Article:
Focus is key for a successful season: 2016/17 preview

'Marquee' signing, Simon Cox

‘Marquee’ signing, Simon Cox

AS the League One curtain raiser fast approaches, there’s plenty of excitement at Roots Hall as the club attempts to complete its transfer business before the kick off. Phil Brown is perhaps getting a little too excited, claiming he has got to fourth base with a striker, perhaps a touch too much information at this stage.

Adam King’s arrival from Swansea may be delayed due to international clearance, so it looks like a default central midfield pairing of Ryan Leonard and Will Atkinson against the Gills. While some fans have expressed concerns about this, it should be pointed out that it was those two firing up the engine room during our best form of last season.

Having nosedived spectacularly in the final month of last season after a steady decline since Christmas, a winning start is more important than usual, but fans will be acutely aware that Daniel Bentley, David Worrall and Jack Payne were arguably three of Southend’s best performers last year and will not be easy to replace. Bentley’s fine relationship with his defenders meant despite Southend facing one of the highest amount of opposition chances in the league last year, relatively few beat the Wickford-born stopper. It will be interesting to see how quickly either Ted Smith or new arrival Mark Oxley can earn the trust of the defence.

Reinforcements are still required in central defence, with Adam Thompson and Adam Barrett, now 35, being joined by Jakub Sokolik. Since his successful partnership with John Egan while on loan in 2014, Sokolik’s career has plummeted and it represents a gamble to bring him back following his release by Yeovil, who finished mid-table in League Two. Rumours are currently linking Blues with a move for Spurs defender Dominic Ball, whose versatility will be attractive to Brown. Ball played at right back, central defence and defensive midfield for Rangers on loan last year and is highly rated by his parent club.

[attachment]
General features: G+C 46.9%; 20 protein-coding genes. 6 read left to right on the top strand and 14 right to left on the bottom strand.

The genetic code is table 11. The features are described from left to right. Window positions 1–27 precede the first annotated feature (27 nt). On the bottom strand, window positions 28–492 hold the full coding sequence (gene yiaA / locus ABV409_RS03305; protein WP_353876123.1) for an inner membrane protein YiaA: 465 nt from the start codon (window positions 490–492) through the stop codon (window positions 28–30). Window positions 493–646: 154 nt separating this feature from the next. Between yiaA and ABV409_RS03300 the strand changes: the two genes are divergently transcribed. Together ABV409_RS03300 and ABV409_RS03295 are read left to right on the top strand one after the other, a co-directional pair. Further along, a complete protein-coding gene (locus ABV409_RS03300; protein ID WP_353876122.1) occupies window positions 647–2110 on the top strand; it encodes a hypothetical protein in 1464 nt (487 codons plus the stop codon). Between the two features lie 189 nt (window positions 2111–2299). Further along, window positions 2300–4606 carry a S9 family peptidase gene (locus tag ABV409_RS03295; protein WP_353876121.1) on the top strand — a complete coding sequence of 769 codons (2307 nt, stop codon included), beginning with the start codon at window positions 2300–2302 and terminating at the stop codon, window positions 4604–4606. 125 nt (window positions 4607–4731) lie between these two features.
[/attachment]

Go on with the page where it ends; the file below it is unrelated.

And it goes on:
An impressive signing from Walsall, Jason Demetriou looks an upgrade on John White, whose versatility should keep last season’s captain a first-team regular. Demetriou is far more attack-minded than White which should result in more crosses coming from that side of the pitch. Ben Coker is still here despite overtures from Reading, and if fit should again prove to be one of the better left-sided full backs in the division. He will certainly be relied upon with only White, who prefers the right-hand side, as backup.

David Worrall’s departure takes both goals and creativity from the midfield. Direct replacement Jermaine McGlashan flattered to deceive at Gillingham after a decent spell at Cheltenham, but at 28 it is hoped he can finally find the consistency that has eluded him in his career thus far. He is set to start on the right wing, with Stephen McLaughlin on the left. The Irishman is, of course, made of glass but enjoyed an injury-free pre-season where he impressed, particularly against west ham when he scored two and made the other for David Mooney. McLaughlin has genuine quality in his delivery and he may be the man to step up and fill Worrall’s shoes. Jack Bridge will be a back-up for McLaughlin and as such should see plenty of game time having impressed greatly at Chelmsford City last season with his dazzling runs on the left. Many expect this to be his ‘break-through’ season.